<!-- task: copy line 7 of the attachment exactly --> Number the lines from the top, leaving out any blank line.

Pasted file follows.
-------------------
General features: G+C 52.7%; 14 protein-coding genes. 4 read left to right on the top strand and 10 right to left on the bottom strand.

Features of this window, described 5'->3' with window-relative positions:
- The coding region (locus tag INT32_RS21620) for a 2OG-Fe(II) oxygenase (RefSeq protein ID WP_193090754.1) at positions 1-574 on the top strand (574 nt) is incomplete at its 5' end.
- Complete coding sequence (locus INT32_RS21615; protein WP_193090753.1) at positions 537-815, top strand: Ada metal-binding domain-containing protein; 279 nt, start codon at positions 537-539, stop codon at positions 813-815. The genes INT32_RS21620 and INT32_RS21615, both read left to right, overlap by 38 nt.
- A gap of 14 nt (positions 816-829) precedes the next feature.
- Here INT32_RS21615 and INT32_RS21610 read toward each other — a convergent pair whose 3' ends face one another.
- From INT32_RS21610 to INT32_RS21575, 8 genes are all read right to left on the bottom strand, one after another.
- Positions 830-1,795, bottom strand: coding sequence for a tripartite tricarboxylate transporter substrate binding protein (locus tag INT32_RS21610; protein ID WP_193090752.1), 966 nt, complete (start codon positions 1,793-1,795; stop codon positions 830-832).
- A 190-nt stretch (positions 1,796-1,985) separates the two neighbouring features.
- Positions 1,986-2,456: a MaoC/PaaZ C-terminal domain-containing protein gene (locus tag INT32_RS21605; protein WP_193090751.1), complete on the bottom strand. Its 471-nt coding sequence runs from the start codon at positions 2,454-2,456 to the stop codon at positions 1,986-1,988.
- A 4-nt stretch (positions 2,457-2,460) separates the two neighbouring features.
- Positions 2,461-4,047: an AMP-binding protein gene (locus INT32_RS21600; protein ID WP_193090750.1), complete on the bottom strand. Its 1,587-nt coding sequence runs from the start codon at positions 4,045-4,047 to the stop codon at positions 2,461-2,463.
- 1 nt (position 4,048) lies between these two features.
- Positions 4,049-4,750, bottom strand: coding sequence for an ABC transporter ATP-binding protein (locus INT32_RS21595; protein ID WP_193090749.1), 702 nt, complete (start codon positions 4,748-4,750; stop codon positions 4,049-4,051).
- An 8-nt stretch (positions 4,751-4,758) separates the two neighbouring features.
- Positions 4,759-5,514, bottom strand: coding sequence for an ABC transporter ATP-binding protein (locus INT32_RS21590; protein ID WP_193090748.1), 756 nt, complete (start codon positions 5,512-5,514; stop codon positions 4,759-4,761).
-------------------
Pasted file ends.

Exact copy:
- From INT32_RS21610 to INT32_RS21575, 8 genes are all read right to left on the bottom strand, one after another.